Usain Bolt becomes the first athlete since the brilliant Carl Lewis to complete the sprint double at the Olympics.
Bolt completes famous double
Usain Bolt last night became the first athlete since the brilliant Carl Lewis to complete the sprint double at the Olympic Games when he followed up his effortless victory in Saturday's 100 metres with another runaway triumph in the 200m. Bolt, the pride of Jamaica, became the ninth man in modern Olympic history to win both showpiece events.
Lewis, who won four successive long jump Olympic titles, did his double in 1984, 12 years after the Russian Valeri Borzov. There was no repeat of the showboating from Bolt that went with his destruction of a world-class field in the blue riband event, however, as the new superstar of sprinting went all out from start to finish to collect a second gold and another world record. The Jamaican, who celebrates his 22nd birthday in style today with two cherished presents around his neck, recorded a stunning time of 19.30secs to eclipse the mark set in 1996 by Michael Johnson and add to the 9.69 world best he set at the weekend in the 100m.
The Lightning Bolt, as he has become known, again romped clear of top quality rivals. His nearest pursuer was Wallace Spearmon, but the American runner was denied the silver medal on a technicality of stepping out of his lane. That left Churandy Martina, of Netherlands Antilles, and the defending champion Shawn Crawford, from the US, with silver and bronze. Watched by a capacity 91,000 crowd in Beijing's Bird's Nest Stadium, Bolt fooled around before the start, firing an imaginary arrow into the air in an attempt to break the tension.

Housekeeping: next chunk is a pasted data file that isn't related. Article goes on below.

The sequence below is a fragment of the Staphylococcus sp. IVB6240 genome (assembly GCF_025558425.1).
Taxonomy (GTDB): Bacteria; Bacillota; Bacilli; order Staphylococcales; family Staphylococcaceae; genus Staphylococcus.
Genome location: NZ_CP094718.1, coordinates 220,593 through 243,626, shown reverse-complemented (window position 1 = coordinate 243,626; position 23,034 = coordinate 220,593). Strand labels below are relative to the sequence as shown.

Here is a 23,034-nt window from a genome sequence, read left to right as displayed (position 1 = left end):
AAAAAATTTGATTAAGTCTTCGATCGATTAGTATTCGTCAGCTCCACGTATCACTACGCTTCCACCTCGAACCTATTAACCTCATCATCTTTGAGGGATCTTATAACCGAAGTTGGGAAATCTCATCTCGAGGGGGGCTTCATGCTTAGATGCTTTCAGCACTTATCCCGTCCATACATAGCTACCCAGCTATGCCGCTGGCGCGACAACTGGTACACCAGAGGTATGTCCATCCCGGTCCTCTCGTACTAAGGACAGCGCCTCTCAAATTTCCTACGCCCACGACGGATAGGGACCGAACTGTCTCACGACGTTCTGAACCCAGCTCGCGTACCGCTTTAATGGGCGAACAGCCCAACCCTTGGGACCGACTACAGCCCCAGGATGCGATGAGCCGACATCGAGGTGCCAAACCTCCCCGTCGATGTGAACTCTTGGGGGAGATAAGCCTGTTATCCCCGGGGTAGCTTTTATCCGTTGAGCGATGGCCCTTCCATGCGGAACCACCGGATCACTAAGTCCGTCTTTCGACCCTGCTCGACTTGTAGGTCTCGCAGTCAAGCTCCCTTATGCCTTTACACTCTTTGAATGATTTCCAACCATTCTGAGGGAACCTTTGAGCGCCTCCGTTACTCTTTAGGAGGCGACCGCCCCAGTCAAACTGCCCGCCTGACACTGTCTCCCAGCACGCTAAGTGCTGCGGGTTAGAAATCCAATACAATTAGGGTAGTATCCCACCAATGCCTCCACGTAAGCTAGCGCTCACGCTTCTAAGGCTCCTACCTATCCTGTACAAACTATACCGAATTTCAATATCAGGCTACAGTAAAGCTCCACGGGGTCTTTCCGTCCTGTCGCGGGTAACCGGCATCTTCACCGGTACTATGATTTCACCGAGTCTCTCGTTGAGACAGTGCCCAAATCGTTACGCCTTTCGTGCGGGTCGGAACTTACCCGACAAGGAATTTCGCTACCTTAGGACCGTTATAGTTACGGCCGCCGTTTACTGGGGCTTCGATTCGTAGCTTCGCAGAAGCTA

Once he crossed the finishing line he roared out a message of "I'm No 1" to his impressed audience. Now the big question is whether a relatively unknown competitor at the start of this year can go on to be the greatest sprinter of all time. Nobody has yet accomplished the "double double". Jesse Owens might have done so had his career not been cut short by the Second World War and allegations of professionalism.
Bolt has time on his side in more ways than one. His world record from Saturday's shorter sprint is vulnerable whenever he wants to improve it, judging by the way he coasted over the line, and his margin of victory last night was so emphatic that those seeking to knock him off his perch have a lot of catching up to do. @email:firstname.lastname@example.org